Organizations are making a huge shift from a compliance-driven approach to a more respectful method that uses soft skills when instructing and reprimanding employees. Managers learn these skills and practice them to form stronger connections with their teams. Leading your team in a calm and healthy manner using soft skills creates an environment of effective communication and improves workplace safety compliance.
What are Soft Skills in the Workplace?
Soft skills affect how people interact with each other. Here are a few soft skills known to impact the workplace positively:
- Creative Thinking
- Work Ethic
- Time Management
- Critical Thinking
- Conflict Resolution
Soft skills are tougher to learn than hard skills because they relate to emotional control and insights through empathy. Most managers have used soft skills when working in team environments or helping unhappy employees find resolutions. The key to success is continuing to use them to replace hard skill responses at every opportunity.
Developing Essential Soft Skills for Positive Leadership
Children are taught to “treat others how we want to be treated.” It should be carried into adulthood and used as a reminder to keep leaders accountable for attitudes and actions.
Too often, we see managers reprimand their employees through aggressive manners when they should be administering rules from a place of peace and genuine desire to help them improve. It is important to remember that discipline is not punishment, but a way to uplift employees through accomplishment.
To be a great leader, a manager must learn these four essential soft skills:
- Conflict Management
- Maintaining Professional Integrity
Conflict management creates awareness about how people respond to aggressive tones and actions. It is only normal for managers to come across conflict at some point in their careers. The biggest takeaway when learning the soft skill of conflict management is never reacting with heightened emotion. Instead, a great leader responds with effective and calm dialogue. They may need to take a few minutes to gain control of their behavior, which is perfectly fine, as long as they come back to resolve the conflict rationally.
Problem-solving comes down to a manager’s ability to leave their comfort zones to find the solution that makes the most sense for everyone affected. When managers develop problem-solving soft skills, they learn to admit when they do not have the answer and when to seek outside assistance. Managers should take the time to assess problems systematically and approach them in steps.
Professional integrity is where managers purposefully adopt and consistently apply knowledge, values, and skills within their profession. This soft skill lets safety managers maintain professionalism when approaching employees with new processes and helps them walk the proper path of change in the workplace.
Communication is the most important soft skill an OSH professional can practice. Managers should learn to speak to their employees the way they prefer to be addressed – with mutual respect. It can make a manager’s job challenging, but this soft skill can make or break the ability to assess workplace hazards and communicate them to all levels of management.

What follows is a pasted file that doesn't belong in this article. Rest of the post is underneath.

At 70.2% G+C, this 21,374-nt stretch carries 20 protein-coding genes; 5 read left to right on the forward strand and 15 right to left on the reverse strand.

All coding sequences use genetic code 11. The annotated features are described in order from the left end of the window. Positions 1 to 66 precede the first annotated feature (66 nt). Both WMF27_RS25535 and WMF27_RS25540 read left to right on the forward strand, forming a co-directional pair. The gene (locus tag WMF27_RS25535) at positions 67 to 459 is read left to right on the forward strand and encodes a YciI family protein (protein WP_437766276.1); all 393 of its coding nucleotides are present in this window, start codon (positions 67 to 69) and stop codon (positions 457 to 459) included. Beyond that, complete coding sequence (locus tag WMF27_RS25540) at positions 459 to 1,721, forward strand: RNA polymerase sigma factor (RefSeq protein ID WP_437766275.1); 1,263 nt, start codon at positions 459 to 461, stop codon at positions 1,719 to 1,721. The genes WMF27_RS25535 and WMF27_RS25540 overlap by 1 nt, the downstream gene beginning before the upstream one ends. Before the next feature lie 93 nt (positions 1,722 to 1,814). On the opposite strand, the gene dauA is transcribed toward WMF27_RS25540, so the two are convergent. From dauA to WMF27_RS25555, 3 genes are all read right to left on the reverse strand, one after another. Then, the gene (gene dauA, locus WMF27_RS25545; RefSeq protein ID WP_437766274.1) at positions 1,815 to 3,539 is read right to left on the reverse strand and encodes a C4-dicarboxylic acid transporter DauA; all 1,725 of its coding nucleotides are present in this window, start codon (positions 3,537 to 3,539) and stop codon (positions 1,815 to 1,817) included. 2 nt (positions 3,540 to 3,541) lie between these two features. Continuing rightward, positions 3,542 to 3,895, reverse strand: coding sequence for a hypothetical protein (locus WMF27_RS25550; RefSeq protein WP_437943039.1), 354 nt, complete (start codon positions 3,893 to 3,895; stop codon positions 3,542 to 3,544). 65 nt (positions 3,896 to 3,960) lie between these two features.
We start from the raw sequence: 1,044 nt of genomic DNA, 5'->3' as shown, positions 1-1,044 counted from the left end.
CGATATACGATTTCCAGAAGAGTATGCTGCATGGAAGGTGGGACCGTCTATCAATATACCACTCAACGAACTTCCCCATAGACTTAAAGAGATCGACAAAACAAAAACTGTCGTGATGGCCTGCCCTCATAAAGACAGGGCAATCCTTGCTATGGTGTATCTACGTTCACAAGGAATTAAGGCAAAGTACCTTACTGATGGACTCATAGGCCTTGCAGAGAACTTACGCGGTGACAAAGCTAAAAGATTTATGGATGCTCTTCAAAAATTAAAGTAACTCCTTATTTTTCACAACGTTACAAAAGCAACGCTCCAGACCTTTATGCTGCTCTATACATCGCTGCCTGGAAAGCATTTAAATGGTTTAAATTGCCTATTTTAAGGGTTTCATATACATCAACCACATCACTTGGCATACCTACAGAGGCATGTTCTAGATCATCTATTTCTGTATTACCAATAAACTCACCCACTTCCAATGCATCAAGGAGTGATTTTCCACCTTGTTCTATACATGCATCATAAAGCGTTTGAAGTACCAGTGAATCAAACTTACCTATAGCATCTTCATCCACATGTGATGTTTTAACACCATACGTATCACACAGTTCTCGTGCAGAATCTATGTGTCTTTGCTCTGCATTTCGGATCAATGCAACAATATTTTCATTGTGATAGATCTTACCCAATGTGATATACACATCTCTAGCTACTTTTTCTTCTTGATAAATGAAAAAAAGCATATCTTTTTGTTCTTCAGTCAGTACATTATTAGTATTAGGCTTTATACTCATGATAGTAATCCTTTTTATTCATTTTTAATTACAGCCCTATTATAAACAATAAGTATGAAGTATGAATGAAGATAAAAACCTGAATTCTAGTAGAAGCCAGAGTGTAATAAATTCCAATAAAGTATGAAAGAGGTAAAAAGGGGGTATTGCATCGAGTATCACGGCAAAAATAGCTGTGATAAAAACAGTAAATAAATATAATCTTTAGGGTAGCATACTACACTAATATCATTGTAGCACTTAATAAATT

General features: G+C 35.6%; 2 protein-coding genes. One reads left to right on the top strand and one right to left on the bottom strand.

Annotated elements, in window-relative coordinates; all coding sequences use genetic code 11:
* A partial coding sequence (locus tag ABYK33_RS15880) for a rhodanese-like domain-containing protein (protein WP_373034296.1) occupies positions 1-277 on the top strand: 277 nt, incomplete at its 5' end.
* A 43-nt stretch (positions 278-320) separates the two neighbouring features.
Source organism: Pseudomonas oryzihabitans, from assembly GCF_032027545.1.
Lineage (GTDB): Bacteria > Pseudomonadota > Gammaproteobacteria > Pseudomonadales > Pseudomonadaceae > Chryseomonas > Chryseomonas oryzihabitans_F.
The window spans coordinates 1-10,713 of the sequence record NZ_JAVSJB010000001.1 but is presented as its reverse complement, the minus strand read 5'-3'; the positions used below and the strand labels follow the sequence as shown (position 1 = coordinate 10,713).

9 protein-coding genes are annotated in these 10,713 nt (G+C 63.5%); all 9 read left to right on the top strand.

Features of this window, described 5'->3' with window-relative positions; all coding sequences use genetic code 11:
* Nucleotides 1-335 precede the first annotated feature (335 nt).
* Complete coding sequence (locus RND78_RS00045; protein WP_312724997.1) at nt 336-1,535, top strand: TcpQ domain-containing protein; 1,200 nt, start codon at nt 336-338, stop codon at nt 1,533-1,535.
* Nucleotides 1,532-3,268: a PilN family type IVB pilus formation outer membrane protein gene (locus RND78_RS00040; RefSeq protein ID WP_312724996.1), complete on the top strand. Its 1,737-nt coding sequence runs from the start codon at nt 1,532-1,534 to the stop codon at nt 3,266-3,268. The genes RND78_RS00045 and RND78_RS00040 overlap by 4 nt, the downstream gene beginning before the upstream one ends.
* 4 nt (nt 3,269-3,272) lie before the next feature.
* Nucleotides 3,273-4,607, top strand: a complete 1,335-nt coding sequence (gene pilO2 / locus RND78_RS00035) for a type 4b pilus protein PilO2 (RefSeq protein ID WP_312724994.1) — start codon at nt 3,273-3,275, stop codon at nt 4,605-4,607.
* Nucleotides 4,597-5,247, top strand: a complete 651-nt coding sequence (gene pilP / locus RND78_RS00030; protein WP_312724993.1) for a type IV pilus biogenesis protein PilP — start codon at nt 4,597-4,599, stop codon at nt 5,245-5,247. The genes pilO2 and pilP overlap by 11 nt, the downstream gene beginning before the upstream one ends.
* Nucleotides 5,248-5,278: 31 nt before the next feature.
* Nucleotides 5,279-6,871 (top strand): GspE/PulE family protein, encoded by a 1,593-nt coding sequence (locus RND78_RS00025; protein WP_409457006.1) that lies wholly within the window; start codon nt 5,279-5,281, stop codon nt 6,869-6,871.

Handling Workplace Non-Compliance Using Soft Skills
When it comes to employing soft skills and dealing with workplace non-compliance, managers should consider the following:
- Employees are the organization’s greatest asset.
- There are alternative approaches to aggressive discipline.
- Consistency is critical in the corrective method chosen.
- We must treat others with respect regardless of the severity of the violation.
When we think more about employees as the greatest asset available to us, we realize how much they offer our organization as a whole. If they are fired or quit, the company loses valuable expertise, knowledge, and skills that a diverse group of employees offers.
There are other ways a manager can approach discipline than through a negative lens. Some alternatives include providing an employee with training, performance coaching, facilitating resolutions, and informally advising the employee.
For a manager to keep their credibility, they must maintain consistent approaches across the board with every employee. Consistency builds respect between a manager and an employee as everyone learns what to expect in potentially uncomfortable situations.
Managers who learn to treat others with respect during reprimand boost their chances of changing workplace habits for the better. Respect is the foundation for all four essential soft skills.
Employing Soft Skills in Management Today
Learning the four essential soft skills of conflict management, problem-solving, maintaining professional integrity, and communication is key to moving away from aggressive, compliance-driven approaches to expressing genuine concern and respect for employees.
Managers need to remind themselves that how they treat employees ultimately impacts their compliance with safety initiatives. There are positive alternatives a manager can use to pursue change in the workplace. It begins with a transformation in leadership skills to form stronger connections through effective communication.
Doyle, A., The Balance Careers, What are Soft Skills?
Grimmer, C., Professional Safety, Employing Soft Skills to Drive Change